EP2110146A2 - Poly(trimethylene) terephthalate filaments and articles made therefrom - Google Patents

Poly(trimethylene) terephthalate filaments and articles made therefrom Download PDF

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Publication number
EP2110146A2
EP2110146A2 EP20090251086 EP09251086A EP2110146A2 EP 2110146 A2 EP2110146 A2 EP 2110146A2 EP 20090251086 EP20090251086 EP 20090251086 EP 09251086 A EP09251086 A EP 09251086A EP 2110146 A2 EP2110146 A2 EP 2110146A2
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poly
filaments
trimethylene
suture
made
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EP20090251086
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German (de)
French (fr)
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EP2110146B1 (en )
EP2110146A3 (en )
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Joseph Hotter
Jonathan Thomas
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Covidien LP
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Covidien LP
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    • AHUMAN NECESSITIES
    • A61MEDICAL OR VETERINARY SCIENCE; HYGIENE
    • A61LMETHODS OR APPARATUS FOR STERILISING MATERIALS OR OBJECTS IN GENERAL; DISINFECTION, STERILISATION, OR DEODORISATION OF AIR; CHEMICAL ASPECTS OF BANDAGES, DRESSINGS, ABSORBENT PADS, OR SURGICAL ARTICLES; MATERIALS FOR BANDAGES, DRESSINGS, ABSORBENT PADS, OR SURGICAL ARTICLES
    • A61L17/00Materials for surgical sutures or for ligaturing blood vessels ; Materials for prostheses or catheters
    • A61L17/06At least partially resorbable materials
    • AHUMAN NECESSITIES
    • A61MEDICAL OR VETERINARY SCIENCE; HYGIENE
    • A61LMETHODS OR APPARATUS FOR STERILISING MATERIALS OR OBJECTS IN GENERAL; DISINFECTION, STERILISATION, OR DEODORISATION OF AIR; CHEMICAL ASPECTS OF BANDAGES, DRESSINGS, ABSORBENT PADS, OR SURGICAL ARTICLES; MATERIALS FOR BANDAGES, DRESSINGS, ABSORBENT PADS, OR SURGICAL ARTICLES
    • A61L17/00Materials for surgical sutures or for ligaturing blood vessels ; Materials for prostheses or catheters
    • A61L17/04Non-resorbable materials
    • CCHEMISTRY; METALLURGY
    • C08ORGANIC MACROMOLECULAR COMPOUNDS; THEIR PREPARATION OR CHEMICAL WORKING-UP; COMPOSITIONS BASED THEREON
    • C08LCOMPOSITIONS OF MACROMOLECULAR COMPOUNDS
    • C08L67/00Compositions of polyesters obtained by reactions forming a carboxylic ester link in the main chain; Compositions of derivatives of such polymers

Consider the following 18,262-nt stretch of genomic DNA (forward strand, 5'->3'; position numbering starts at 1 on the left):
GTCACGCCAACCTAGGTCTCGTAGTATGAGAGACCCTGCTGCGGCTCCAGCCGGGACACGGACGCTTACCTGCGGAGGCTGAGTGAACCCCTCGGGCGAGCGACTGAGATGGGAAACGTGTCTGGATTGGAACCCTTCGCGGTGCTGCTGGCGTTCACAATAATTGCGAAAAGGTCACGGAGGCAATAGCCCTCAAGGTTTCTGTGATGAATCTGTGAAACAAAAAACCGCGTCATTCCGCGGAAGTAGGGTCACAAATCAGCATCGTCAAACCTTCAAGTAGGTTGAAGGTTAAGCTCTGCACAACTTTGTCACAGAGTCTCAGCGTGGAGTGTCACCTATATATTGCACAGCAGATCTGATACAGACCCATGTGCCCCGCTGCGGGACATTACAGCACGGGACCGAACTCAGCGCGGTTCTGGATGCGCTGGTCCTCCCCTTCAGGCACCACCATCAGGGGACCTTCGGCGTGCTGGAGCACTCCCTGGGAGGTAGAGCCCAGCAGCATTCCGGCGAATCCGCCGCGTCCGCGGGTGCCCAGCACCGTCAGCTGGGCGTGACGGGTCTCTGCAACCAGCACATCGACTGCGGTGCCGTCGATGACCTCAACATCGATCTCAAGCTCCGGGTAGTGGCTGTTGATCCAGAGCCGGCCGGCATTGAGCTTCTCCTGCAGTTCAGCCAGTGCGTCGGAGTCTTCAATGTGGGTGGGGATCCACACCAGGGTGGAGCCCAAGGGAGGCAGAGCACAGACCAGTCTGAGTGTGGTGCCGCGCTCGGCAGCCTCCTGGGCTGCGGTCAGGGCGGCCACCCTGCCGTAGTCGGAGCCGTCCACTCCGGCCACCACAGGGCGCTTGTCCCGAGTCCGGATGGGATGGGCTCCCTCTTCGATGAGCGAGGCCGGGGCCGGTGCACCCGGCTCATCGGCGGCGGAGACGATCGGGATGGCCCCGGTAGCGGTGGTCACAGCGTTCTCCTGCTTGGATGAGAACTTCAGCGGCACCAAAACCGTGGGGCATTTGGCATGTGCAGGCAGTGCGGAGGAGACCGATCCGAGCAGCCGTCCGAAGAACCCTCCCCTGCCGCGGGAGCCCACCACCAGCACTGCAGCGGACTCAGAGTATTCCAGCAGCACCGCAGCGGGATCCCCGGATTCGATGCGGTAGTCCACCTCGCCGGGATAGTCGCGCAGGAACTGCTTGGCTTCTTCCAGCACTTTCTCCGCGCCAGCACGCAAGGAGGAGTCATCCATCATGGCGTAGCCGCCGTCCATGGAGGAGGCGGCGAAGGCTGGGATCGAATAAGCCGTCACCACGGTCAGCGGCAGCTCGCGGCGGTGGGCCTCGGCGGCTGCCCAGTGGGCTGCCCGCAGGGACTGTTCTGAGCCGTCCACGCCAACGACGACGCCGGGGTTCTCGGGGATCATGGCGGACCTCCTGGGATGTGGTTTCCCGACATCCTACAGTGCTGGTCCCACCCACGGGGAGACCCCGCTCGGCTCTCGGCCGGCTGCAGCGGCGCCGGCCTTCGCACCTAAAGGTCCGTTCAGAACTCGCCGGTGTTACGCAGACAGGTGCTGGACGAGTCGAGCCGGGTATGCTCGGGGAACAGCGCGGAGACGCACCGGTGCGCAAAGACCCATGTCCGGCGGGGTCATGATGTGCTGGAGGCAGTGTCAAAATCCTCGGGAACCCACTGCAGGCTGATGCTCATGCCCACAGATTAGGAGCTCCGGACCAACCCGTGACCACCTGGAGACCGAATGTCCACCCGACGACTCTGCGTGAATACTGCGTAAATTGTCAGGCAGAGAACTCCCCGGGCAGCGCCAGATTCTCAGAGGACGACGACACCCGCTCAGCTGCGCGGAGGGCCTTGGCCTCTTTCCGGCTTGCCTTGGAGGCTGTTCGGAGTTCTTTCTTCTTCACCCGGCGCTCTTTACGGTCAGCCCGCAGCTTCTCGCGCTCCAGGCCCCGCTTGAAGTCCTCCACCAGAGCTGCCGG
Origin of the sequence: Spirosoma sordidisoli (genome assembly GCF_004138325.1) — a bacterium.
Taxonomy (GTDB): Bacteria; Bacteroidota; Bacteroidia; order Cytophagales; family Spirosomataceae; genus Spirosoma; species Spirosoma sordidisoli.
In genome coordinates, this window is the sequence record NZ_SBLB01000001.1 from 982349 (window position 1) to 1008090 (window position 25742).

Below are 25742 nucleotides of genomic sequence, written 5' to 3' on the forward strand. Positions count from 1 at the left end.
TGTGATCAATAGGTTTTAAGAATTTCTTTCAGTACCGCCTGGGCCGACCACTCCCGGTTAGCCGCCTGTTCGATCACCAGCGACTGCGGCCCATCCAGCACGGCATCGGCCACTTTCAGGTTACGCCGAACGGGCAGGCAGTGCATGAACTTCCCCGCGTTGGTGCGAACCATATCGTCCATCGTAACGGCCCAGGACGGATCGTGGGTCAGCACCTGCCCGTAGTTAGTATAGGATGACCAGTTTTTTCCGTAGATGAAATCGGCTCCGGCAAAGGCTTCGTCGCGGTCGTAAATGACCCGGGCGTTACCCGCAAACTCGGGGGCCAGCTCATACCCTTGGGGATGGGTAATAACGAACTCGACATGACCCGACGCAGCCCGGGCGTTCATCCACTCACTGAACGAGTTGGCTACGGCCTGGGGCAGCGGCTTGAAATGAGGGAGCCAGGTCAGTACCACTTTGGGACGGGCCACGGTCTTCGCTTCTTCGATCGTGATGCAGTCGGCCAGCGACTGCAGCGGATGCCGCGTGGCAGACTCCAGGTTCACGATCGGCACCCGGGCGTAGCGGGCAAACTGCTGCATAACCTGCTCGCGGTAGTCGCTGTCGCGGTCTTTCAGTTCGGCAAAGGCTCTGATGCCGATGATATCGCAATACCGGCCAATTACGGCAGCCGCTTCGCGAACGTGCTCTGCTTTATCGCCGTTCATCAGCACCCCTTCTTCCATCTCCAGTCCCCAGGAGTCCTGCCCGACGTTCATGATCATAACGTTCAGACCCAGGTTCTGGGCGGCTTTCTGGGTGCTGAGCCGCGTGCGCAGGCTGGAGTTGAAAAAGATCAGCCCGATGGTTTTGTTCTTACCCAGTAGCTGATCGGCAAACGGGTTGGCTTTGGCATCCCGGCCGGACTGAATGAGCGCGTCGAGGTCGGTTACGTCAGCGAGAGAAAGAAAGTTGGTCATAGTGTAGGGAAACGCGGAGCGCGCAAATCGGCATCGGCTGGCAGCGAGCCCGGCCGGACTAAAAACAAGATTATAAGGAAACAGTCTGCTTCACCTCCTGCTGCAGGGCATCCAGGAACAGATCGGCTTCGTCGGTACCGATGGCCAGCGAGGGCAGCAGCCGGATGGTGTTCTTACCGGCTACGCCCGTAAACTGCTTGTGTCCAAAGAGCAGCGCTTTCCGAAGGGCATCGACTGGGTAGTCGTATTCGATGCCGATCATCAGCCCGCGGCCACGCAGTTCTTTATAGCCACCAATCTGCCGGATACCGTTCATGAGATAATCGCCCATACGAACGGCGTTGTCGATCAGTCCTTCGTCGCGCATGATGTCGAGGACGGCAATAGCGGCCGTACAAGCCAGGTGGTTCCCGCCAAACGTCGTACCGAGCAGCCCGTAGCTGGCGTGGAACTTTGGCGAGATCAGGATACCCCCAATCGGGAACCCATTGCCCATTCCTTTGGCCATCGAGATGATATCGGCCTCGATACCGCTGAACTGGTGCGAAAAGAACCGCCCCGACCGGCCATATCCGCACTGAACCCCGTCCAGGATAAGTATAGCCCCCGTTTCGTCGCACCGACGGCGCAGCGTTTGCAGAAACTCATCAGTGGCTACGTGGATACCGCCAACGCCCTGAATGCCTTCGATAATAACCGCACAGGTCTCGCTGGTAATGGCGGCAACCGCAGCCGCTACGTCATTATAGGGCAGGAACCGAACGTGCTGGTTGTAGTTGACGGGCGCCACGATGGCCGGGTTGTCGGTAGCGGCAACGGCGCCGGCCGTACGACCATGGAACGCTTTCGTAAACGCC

• C08L67/02Polyesters derived from dicarboxylic acids and dihydroxy compounds

Abstract

Poly(trimethylene)terephthalate filaments are used alone or in combination with other types of filaments to make medical or surgical devices and to achieve wound closure or tissue approximation.

Description

    CROSS-REFERENCE TO RELATED APPLICATION
  • The present application claims the benefit of and priority to U.S. Provisional Application Ser. No. 61/045,755, filed on April 17, 2008 , the entire disclosure of which is incorporated herein by reference.
  • Technical Field
  • The present disclosure relates to poly(trimethylene)terephthalate filaments and surgical or medical devices made from such filaments.
  • Background
  • Sutures intended for the repair of body tissues have been constructed from a wide variety of materials. Sutures have been constructed from these materials, for example, in monofilament form or as multifilament structures. Filaments have also been utilized to form other surgical or medical devices, such as braided tapes, gauze, wound dressings, hernial repair meshes, vascular grafts (e.g. fabrics and/or tubes) anastomosis rings, prosthetic ligaments and tendons, growth matrices, drug delivery devices and other implantable medical devices.
  • While many of the existing filamentous surgical and medical devices perform satisfactorily, there remains room for improvement with respect to performance of such articles.
  • Summary
  • Poly(trimethylene)terephthalate filaments, yarns including such filaments and surgical or medical devices made from such filaments are described. In embodiments, the poly(trimethylene)terephthalate filaments are used as monofilament sutures, such as, for example, in sterile needle-suture combinations having a poly(trimethylene)terephthalate homopolymer monofilament secured to a needle. Multifilament sutures including at least one poly(trimethylene)terephthalate filament are also described.